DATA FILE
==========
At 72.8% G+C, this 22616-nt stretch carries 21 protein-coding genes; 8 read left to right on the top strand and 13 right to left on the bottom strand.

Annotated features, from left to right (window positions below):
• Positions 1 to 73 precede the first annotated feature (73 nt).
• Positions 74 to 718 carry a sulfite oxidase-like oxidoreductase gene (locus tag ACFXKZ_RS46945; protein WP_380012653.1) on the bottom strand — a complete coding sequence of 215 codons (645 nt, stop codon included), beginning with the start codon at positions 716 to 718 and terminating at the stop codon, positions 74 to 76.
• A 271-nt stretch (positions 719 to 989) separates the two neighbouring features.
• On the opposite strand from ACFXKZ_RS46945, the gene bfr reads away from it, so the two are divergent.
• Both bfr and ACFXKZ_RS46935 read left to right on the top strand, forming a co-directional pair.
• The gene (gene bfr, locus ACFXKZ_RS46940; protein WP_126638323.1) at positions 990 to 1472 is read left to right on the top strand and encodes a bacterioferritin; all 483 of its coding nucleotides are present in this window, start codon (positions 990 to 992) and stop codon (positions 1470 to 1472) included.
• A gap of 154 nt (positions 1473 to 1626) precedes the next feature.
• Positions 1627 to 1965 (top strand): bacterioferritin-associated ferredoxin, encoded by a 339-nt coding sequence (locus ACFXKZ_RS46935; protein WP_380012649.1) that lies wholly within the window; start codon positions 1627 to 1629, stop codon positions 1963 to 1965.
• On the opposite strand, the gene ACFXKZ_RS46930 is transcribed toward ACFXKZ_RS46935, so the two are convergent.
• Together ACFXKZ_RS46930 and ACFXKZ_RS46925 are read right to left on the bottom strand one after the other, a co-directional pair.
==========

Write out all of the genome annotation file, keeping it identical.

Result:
At 72.8% G+C, this 22616-nt stretch carries 21 protein-coding genes; 8 read left to right on the top strand and 13 right to left on the bottom strand.

Annotated features, from left to right (window positions below):
• Positions 1 to 73 precede the first annotated feature (73 nt).
• Positions 74 to 718 carry a sulfite oxidase-like oxidoreductase gene (locus tag ACFXKZ_RS46945; protein WP_380012653.1) on the bottom strand — a complete coding sequence of 215 codons (645 nt, stop codon included), beginning with the start codon at positions 716 to 718 and terminating at the stop codon, positions 74 to 76.
• A 271-nt stretch (positions 719 to 989) separates the two neighbouring features.
• On the opposite strand from ACFXKZ_RS46945, the gene bfr reads away from it, so the two are divergent.
• Both bfr and ACFXKZ_RS46935 read left to right on the top strand, forming a co-directional pair.
• The gene (gene bfr, locus ACFXKZ_RS46940; protein WP_126638323.1) at positions 990 to 1472 is read left to right on the top strand and encodes a bacterioferritin; all 483 of its coding nucleotides are present in this window, start codon (positions 990 to 992) and stop codon (positions 1470 to 1472) included.
• A gap of 154 nt (positions 1473 to 1626) precedes the next feature.
• Positions 1627 to 1965 (top strand): bacterioferritin-associated ferredoxin, encoded by a 339-nt coding sequence (locus ACFXKZ_RS46935; protein WP_380012649.1) that lies wholly within the window; start codon positions 1627 to 1629, stop codon positions 1963 to 1965.
• On the opposite strand, the gene ACFXKZ_RS46930 is transcribed toward ACFXKZ_RS46935, so the two are convergent.
• Together ACFXKZ_RS46930 and ACFXKZ_RS46925 are read right to left on the bottom strand one after the other, a co-directional pair.